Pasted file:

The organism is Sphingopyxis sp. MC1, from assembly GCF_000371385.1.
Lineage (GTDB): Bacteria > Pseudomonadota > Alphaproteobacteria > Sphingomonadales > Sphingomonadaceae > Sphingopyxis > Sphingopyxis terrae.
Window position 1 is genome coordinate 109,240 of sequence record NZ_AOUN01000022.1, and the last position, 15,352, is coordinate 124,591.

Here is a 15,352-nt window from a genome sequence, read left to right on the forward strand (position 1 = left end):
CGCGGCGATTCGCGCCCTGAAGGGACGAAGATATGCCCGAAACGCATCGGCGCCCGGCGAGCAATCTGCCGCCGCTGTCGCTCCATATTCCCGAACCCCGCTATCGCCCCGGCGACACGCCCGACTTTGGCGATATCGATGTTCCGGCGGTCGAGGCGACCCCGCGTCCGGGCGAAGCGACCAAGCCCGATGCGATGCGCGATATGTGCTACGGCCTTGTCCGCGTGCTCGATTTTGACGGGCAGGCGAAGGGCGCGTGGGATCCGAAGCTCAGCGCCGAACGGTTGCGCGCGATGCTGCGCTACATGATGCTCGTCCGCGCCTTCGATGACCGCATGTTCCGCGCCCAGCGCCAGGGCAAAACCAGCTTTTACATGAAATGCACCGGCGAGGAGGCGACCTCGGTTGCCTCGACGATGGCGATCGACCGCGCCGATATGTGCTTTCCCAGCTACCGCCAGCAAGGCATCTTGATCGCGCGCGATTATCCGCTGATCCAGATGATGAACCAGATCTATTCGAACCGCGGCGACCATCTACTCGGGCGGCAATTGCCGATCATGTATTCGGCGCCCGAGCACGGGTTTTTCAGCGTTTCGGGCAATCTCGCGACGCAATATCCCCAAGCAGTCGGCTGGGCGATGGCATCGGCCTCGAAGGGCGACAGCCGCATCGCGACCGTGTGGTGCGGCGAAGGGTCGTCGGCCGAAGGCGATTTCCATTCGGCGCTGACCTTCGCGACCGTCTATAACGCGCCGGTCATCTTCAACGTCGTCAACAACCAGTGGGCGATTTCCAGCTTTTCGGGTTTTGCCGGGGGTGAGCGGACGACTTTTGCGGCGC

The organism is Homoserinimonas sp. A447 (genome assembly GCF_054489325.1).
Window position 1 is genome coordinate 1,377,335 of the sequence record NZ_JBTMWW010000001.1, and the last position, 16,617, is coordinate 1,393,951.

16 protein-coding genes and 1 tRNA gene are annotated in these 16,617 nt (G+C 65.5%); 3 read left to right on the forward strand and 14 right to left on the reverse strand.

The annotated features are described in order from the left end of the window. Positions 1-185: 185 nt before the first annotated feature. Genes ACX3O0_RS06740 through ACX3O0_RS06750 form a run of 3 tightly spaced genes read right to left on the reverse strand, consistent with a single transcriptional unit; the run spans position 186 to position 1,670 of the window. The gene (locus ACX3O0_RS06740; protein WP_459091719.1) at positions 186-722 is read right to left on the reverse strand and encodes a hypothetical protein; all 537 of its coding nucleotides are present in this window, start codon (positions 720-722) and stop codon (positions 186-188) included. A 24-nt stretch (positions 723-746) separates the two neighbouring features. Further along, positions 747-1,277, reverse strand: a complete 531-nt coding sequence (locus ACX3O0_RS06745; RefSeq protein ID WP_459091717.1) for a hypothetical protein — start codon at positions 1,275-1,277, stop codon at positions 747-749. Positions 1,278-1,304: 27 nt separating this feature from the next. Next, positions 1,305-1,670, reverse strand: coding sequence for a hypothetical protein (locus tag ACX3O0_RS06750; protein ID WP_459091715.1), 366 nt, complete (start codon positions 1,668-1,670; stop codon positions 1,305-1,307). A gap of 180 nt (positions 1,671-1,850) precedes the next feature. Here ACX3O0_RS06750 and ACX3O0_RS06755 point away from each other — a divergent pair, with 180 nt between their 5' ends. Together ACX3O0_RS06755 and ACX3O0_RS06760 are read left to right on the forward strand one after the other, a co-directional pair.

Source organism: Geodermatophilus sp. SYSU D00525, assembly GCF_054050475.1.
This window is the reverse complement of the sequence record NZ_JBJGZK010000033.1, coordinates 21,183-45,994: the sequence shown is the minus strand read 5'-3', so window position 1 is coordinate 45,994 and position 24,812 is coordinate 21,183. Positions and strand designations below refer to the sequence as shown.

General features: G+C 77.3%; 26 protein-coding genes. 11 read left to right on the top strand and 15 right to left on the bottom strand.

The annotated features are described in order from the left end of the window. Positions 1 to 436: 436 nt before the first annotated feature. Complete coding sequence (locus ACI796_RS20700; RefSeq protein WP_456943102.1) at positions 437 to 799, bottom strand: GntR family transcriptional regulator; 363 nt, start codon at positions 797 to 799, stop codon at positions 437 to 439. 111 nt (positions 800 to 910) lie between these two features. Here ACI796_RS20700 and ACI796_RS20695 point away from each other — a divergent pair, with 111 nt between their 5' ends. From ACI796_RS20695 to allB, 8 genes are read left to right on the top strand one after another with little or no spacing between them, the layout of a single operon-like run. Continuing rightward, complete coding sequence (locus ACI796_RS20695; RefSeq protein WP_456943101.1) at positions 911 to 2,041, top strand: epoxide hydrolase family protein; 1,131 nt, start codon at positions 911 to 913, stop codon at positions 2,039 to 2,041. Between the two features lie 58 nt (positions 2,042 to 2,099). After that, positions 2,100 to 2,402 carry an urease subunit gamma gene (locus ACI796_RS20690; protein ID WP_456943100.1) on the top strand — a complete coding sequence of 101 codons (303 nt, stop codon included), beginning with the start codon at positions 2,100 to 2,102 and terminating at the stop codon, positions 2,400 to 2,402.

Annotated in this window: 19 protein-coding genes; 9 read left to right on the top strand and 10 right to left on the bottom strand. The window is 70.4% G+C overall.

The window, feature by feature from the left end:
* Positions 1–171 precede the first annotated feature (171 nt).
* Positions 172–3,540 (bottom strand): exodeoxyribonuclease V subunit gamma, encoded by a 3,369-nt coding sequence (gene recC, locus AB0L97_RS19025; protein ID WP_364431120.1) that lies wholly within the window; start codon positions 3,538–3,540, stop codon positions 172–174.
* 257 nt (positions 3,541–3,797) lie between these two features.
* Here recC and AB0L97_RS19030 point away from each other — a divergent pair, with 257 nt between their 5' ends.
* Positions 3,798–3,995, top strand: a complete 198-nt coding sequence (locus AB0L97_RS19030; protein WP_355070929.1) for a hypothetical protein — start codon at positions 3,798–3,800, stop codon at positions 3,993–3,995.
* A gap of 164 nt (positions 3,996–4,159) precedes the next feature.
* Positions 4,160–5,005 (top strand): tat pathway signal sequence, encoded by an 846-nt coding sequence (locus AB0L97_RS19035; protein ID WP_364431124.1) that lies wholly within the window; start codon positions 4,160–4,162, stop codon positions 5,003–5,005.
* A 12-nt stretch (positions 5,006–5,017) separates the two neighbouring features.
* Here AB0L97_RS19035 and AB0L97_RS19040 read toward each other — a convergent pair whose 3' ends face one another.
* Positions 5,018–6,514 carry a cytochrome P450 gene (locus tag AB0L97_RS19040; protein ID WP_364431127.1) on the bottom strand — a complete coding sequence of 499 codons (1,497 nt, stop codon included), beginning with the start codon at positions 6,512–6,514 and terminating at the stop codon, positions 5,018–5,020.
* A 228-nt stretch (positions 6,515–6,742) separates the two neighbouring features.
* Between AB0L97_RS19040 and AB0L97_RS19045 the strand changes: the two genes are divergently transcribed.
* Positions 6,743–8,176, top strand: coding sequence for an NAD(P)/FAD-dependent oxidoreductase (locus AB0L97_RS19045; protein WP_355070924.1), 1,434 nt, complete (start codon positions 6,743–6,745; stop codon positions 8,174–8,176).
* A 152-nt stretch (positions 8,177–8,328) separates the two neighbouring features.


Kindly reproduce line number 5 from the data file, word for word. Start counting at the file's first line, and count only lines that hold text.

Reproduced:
CGCGGCGATTCGCGCCCTGAAGGGACGAAGATATGCCCGAAACGCATCGGCGCCCGGCGAGCAATCTGCCGCCGCTGTCGCTCCATATTCCCGAACCCCGCTATCGCCCCGGCGACACGCCCGACTTTGGCGATATCGATGTTCCGGCGGTCGAGGCGACCCCGCGTCCGGGCGAAGCGACCAAGCCCGATGCGATGCGCGATATGTGCTACGGCCTTGTCCGCGTGCTCGATTTTGACGGGCAGGCGAAGGGCGCGTGGGATCCGAAGCTCAGCGCCGAACGGTTGCGCGCGATGCTGCGCTACATGATGCTCGTCCGCGCCTTCGATGACCGCATGTTCCGCGCCCAGCGCCAGGGCAAAACCAGCTTTTACATGAAATGCACCGGCGAGGAGGCGACCTCGGTTGCCTCGACGATGGCGATCGACCGCGCCGATATGTGCTTTCCCAGCTACCGCCAGCAAGGCATCTTGATCGCGCGCGATTATCCGCTGATCCAGATGATGAACCAGATCTATTCGAACCGCGGCGACCATCTACTCGGGCGGCAATTGCCGATCATGTATTCGGCGCCCGAGCACGGGTTTTTCAGCGTTTCGGGCAATCTCGCGACGCAATATCCCCAAGCAGTCGGCTGGGCGATGGCATCGGCCTCGAAGGGCGACAGCCGCATCGCGACCGTGTGGTGCGGCGAAGGGTCGTCGGCCGAAGGCGATTTCCATTCGGCGCTGACCTTCGCGACCGTCTATAACGCGCCGGTCATCTTCAACGTCGTCAACAACCAGTGGGCGATTTCCAGCTTTTCGGGTTTTGCCGGGGGTGAGCGGACGACTTTTGCGGCGC